There are a number of excellent picture books from Brazil that have yet to be translated into English. Only recently have we seen the work of Roger Mello, a Brazilian author/illustrator who won the IBBY Hans Christian Andersen Award for lifetime achievement in international children’s literature – the youngest person to receive this award. Chico Buarque – one of my favourite singer/songwriters from Brazil and the author of several novels for adult readers that have been translated into English – has also written children’s books that have yet to appear in English. I’d also like to see children’s books from Lusophone Africa. I’ve taken a picture book from the Angolan writer Ondjaki to several publishers but so far haven’t gotten to yes with any of them.
And finally, a question not related to translation, because I’d love to know more about it. You have also built a LEGO town, Little Brick Township. Can you tell us more about this project?
I started this project in my son’s bedroom after he left for college, around the time LEGO began the Modular series of attached retro-style buildings. I own all of the Modular buildings issued after 2017, and have arranged them with buildings of my own designs, parks, and street scenes on three tables and a shelf in my living room. I’ve created a soap opera involving some of the minifigures in Little Brick Township, and use photographs of the town and its molded-plastic denizens to illustrate many of my blog posts. All of the major characters from my YA novels – published, unpublished, and in progress – have LEGO minifigure equivalents. That’s one way I keep track of what they look like.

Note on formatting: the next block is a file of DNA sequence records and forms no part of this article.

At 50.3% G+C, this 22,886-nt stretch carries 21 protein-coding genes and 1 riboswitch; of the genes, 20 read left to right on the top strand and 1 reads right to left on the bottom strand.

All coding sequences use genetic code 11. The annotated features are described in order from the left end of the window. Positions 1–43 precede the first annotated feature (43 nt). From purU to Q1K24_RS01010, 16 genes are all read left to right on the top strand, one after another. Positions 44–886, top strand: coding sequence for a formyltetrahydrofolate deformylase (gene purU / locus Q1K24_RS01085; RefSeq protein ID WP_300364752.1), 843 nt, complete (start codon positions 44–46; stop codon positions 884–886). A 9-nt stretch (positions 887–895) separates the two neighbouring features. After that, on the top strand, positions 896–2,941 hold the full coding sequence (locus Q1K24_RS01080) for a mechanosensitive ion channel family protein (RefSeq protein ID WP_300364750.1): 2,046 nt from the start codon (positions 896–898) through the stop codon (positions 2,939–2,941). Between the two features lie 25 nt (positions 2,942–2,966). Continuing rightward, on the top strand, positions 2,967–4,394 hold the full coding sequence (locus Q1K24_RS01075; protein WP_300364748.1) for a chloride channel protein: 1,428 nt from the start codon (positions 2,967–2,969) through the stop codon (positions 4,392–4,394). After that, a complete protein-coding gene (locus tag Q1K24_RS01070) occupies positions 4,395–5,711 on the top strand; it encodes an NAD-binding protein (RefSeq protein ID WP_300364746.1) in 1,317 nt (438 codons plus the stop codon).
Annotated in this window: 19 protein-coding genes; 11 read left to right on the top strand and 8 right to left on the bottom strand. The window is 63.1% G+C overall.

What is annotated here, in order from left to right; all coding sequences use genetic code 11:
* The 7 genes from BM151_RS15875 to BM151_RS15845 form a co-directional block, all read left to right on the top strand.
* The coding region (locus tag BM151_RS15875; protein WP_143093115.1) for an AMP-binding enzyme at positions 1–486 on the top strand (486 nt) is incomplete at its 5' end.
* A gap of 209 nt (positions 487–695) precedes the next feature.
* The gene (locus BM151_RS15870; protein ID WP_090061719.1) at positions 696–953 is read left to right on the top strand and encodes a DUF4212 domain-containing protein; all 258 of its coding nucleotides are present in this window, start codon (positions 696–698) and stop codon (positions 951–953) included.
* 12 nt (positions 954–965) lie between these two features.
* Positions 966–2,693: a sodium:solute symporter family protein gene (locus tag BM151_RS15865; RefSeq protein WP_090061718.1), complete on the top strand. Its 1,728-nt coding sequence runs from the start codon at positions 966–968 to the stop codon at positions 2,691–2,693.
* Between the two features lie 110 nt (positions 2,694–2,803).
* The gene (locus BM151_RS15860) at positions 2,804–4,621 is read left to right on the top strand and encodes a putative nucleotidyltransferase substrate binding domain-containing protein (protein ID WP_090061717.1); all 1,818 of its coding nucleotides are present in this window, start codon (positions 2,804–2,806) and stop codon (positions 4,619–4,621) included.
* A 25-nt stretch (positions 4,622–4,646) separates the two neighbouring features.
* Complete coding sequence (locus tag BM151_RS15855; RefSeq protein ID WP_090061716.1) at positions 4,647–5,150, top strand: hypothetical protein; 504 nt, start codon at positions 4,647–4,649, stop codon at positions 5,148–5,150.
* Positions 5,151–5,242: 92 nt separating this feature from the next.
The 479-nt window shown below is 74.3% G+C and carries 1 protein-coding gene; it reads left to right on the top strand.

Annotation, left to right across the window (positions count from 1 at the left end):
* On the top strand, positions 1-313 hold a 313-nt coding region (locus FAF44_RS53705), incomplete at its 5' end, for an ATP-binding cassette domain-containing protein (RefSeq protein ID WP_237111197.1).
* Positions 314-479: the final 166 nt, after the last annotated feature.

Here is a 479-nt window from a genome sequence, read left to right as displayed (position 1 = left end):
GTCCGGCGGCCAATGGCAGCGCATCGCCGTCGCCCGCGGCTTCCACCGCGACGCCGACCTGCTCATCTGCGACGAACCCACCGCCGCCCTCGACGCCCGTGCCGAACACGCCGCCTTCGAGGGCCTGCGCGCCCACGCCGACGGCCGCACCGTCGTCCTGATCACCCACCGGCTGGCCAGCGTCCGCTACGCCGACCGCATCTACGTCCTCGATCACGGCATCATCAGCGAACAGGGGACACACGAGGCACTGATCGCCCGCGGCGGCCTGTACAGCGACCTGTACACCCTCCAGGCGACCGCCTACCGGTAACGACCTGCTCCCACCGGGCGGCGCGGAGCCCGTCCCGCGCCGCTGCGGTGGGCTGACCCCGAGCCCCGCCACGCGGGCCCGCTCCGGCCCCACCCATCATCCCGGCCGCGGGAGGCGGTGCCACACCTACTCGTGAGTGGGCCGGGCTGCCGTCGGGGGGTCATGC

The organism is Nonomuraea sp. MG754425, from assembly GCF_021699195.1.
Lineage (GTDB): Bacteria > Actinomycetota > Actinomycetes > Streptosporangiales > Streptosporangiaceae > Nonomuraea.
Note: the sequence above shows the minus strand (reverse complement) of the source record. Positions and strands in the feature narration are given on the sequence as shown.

Thank you for your time, Lyn!
Lyn has translated three other picture books from Portuguese into English:
The World in A Second by Isabel Minhós Martins, illustrated by Bernardo L. Carvalho
Lines, Squiggles, Letters, Words by Ruth Rocha, illustrated by Madalena Matoso
The Queen of the Frogs by Davide Cali, illustrated by Marco Somà
A further translated title Olive the Sheep Can’t Sleep by Clementina Almeida, illustrated by Ana Camila Silva, is due out in August 2018.
Lyn is also the award-winning author of three YA novels: Rogue, Gringolandia, and Surviving Santiago. You can find out more about Lyn and her work on her website.
Translator and author photographs and book illustration courtesy of Lyn Miller-Lachmann.